The drink is very Rhode Island—ask for it anywhere else and you’ll likely get an odd stare. Rhode Islanders have been sipping coffee milk since the 1930s, when it was originally marketed as a way for parents to get their kids to drink their milk. Today, people of all ages love coffee milk, so much so that it became the official state drink in 1993.
South Carolina: She-crab Soup
Like the best dishes, she-crab soup began at home. It was first brought to South Carolina by Scotch-Irish settlers in the 1700s, then took on French and Creole influences before becoming a popular restaurant dish in the 1930s.
She-crab soup is indeed made from female crabs (well, their roe), combined with cream and crabmeat and spiked with sherry for extra flavor.
South Dakota: Lefse
A Norweigan-American dish, lefse is made with potatoes, flour, butter, and milk, and is best enjoyed with butter and sugar. It’s most commonly eaten as a dessert with butter or sugar (like a crepe) or used like a tortilla to make wraps with ham and eggs or lutefisk.
It’s especially popular as a Christmas treat (especially at church bake sales), but South Dakotans enjoy it any time of year. The special dish is typically made at home since it requires long wooden turning sticks and special rolling pins with deep grooves to make, but the packaged variety can be found at bakeries and markets.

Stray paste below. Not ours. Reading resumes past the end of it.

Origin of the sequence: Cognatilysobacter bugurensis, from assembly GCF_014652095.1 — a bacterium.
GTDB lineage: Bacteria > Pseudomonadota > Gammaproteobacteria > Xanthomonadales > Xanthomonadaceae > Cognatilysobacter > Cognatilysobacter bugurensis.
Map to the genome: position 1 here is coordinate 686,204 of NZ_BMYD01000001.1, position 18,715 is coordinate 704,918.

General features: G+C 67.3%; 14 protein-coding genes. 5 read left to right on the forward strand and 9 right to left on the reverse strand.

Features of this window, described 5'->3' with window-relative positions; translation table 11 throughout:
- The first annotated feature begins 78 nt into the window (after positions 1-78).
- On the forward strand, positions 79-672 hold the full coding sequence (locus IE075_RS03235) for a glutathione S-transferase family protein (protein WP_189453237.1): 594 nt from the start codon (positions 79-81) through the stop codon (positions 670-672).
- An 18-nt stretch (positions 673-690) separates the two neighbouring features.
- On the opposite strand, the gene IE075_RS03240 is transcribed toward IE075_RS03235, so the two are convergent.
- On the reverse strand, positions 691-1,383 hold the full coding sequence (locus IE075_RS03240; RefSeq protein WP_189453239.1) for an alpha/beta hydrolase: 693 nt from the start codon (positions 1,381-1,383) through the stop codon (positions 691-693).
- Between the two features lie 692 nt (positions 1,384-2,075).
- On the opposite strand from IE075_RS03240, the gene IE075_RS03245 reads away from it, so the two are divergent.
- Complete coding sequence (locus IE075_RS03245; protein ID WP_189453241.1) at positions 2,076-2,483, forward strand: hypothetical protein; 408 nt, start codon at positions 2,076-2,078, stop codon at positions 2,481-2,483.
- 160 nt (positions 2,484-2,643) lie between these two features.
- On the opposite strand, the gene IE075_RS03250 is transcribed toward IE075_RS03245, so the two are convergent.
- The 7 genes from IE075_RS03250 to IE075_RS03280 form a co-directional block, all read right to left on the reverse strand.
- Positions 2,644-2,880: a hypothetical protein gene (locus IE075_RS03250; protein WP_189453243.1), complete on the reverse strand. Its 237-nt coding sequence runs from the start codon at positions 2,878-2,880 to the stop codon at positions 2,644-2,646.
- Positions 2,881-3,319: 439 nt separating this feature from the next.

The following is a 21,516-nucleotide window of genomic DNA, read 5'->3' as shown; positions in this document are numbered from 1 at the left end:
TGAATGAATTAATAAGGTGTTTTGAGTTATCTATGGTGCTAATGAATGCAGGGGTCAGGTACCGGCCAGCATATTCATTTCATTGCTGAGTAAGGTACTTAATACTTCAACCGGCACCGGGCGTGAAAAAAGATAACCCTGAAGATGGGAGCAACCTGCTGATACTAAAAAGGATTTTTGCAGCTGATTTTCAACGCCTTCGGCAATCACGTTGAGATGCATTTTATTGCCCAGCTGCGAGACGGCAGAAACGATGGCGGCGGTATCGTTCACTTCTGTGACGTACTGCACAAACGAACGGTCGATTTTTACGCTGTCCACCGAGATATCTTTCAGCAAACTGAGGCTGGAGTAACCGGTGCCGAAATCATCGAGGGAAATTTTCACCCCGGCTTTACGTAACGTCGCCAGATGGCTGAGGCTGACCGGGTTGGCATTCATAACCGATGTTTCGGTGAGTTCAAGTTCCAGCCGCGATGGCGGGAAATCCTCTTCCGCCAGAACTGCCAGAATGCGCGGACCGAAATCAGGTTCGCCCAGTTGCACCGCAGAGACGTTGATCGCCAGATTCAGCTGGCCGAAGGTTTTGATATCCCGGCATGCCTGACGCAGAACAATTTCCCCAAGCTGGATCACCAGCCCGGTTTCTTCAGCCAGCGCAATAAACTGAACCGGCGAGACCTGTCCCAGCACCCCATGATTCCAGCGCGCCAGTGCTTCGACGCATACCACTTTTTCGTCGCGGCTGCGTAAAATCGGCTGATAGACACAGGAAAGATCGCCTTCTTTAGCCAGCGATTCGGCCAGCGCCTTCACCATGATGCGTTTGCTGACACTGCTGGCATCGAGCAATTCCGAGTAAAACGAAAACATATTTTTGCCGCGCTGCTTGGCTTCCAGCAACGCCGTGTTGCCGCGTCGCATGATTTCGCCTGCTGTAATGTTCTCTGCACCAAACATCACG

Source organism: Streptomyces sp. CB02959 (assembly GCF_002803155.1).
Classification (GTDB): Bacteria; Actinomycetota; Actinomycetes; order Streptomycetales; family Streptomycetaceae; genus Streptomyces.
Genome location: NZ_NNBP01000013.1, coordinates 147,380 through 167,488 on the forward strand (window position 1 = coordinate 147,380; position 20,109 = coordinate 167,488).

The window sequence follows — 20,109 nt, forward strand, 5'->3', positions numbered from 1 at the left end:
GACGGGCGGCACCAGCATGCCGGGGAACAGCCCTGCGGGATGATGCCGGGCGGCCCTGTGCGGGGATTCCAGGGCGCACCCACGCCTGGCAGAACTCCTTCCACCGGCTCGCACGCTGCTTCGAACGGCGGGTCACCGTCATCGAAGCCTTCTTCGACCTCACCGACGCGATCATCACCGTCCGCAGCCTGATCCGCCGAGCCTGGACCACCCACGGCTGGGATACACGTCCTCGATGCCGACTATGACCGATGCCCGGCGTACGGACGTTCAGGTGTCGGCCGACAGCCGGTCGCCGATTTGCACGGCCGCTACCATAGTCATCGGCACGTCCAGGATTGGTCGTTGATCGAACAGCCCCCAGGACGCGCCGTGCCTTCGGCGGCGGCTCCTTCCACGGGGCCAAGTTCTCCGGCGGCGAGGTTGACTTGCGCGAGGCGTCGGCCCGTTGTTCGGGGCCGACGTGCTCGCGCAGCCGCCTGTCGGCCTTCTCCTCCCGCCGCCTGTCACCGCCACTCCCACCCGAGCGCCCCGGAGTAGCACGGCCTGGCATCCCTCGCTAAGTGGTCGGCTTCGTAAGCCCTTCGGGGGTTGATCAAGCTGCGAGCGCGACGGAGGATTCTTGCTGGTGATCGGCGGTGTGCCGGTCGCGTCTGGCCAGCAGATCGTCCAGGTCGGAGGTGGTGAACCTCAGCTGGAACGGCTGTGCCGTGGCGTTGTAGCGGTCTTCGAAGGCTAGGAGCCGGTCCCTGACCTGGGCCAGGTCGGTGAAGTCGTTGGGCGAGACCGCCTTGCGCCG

Tennessee: Nashville Hot Chicken
As the legend goes, Nashville hot chicken was created by Andre Prince, who attempted to teach her womanizing great-uncle a lesson by giving him blazing-hot chicken coated with loads of pepper. Her plan backfired; he loved the burning flavor so much that he wanted to share it with the masses.
Years later, this fiery bird is the hottest meal in town (literally!) and is still served at Prince’s, where the flavor ranges from plain to XXX hot.
Texas: Smoked Brisket
Texas and barbeque go hand in hand, but there’s nothing like the Lone Star State’s brisket. Texans are so serious about their brisket that it comes in four varieties, depending on which part of the state you’re in. Central is a dry rub cooked over pecan wood, while East is marinated in tomato sauce, West is made with mesquite wood (often called cowboy-style), and South uses a thicker barbecue sauce.
Franklin Barbecue in Austin is often hailed as the best brisket, but you’ll have to queue up for hours to get a taste of their prized meats.
Utah: Fry Sauce